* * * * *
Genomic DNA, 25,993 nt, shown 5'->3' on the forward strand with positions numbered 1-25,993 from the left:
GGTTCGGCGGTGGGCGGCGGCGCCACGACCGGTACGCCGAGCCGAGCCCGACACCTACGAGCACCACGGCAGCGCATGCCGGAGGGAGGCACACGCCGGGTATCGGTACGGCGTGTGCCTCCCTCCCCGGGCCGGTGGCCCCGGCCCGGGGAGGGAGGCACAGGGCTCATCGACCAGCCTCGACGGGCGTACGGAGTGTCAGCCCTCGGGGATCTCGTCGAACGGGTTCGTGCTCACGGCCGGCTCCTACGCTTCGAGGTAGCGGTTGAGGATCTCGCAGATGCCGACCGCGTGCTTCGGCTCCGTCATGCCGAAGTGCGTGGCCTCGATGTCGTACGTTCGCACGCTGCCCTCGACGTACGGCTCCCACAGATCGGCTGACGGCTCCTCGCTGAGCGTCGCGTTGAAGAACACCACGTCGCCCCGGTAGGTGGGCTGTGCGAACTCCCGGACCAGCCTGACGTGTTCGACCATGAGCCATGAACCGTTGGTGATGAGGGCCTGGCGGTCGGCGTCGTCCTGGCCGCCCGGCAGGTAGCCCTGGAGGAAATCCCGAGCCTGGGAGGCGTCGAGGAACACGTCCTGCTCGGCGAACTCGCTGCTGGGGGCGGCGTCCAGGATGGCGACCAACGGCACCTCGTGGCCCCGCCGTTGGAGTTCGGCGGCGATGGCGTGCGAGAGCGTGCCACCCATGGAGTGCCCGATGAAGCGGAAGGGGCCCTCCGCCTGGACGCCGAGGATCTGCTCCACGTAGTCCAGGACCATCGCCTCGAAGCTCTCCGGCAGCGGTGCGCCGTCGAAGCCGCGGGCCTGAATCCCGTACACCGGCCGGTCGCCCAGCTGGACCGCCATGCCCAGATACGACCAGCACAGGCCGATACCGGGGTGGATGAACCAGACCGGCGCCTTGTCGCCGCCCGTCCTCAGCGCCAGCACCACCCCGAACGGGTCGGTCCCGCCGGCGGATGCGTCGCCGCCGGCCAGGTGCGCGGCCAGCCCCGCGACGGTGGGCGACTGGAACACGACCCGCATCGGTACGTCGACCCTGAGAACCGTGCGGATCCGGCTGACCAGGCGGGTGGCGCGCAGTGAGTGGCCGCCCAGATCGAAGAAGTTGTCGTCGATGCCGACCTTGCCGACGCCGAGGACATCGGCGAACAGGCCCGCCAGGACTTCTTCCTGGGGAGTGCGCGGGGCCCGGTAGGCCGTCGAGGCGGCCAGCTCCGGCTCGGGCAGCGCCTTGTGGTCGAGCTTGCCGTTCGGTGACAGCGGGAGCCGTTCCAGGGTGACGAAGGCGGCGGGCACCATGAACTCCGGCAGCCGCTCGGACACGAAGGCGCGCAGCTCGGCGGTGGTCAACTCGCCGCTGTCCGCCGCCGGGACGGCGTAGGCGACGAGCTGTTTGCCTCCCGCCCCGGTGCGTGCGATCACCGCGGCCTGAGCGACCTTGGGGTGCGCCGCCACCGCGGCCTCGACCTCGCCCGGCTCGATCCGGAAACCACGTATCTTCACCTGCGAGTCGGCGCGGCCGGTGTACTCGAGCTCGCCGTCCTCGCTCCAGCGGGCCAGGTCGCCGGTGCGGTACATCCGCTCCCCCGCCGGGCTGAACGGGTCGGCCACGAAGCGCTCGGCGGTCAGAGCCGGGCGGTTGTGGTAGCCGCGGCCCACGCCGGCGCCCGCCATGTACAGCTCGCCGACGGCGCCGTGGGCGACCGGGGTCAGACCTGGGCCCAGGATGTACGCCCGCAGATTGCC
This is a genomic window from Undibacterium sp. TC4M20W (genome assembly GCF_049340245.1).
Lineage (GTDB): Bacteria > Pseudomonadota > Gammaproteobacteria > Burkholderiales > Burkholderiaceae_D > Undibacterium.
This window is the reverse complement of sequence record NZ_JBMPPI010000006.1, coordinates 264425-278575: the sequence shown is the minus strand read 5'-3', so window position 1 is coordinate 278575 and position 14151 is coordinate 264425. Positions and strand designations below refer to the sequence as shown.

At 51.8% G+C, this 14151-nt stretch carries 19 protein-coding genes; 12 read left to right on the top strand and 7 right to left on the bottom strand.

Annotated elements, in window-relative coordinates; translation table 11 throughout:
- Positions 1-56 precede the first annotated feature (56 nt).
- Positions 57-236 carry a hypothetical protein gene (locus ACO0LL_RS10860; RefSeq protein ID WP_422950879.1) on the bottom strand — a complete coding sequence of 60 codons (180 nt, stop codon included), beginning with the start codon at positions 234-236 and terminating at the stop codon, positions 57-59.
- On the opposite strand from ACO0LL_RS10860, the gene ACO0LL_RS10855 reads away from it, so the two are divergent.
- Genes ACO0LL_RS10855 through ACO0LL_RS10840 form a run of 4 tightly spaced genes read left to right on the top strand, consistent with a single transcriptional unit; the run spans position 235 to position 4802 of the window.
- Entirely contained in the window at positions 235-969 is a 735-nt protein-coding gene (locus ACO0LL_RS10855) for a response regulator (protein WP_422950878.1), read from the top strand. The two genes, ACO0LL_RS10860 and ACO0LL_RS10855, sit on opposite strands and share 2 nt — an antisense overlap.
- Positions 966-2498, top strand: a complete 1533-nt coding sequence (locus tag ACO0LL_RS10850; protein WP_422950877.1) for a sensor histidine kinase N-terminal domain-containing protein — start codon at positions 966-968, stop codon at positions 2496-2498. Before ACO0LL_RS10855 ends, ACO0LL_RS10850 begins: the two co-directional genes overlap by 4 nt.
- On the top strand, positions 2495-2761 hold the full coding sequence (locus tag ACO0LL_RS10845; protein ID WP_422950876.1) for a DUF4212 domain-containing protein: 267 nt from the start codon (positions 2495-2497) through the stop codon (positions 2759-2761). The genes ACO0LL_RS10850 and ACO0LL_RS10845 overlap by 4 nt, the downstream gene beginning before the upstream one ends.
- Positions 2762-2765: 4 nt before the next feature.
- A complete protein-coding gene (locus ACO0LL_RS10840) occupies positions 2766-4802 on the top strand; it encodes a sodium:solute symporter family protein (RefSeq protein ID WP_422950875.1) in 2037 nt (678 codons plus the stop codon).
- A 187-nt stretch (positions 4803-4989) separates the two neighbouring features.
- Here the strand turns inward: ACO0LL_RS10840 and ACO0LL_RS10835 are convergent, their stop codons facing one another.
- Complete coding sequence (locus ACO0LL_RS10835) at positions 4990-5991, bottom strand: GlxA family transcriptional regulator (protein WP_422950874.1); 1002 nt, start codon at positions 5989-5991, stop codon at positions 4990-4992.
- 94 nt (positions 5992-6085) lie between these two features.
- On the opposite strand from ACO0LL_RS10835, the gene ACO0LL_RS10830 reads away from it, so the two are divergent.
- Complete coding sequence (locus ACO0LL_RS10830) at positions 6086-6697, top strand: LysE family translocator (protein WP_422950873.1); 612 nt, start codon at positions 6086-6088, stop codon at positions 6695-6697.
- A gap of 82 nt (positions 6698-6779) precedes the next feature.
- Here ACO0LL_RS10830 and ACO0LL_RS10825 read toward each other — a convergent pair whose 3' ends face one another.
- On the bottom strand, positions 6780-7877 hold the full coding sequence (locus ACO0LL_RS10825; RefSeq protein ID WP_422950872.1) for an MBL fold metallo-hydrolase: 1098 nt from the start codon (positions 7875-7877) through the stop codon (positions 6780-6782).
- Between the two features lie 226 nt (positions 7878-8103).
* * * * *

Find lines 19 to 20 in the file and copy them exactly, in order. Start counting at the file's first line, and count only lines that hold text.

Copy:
- Complete coding sequence (locus ACO0LL_RS10835) at positions 4990-5991, bottom strand: GlxA family transcriptional regulator (protein WP_422950874.1); 1002 nt, start codon at positions 5989-5991, stop codon at positions 4990-4992.
- 94 nt (positions 5992-6085) lie between these two features.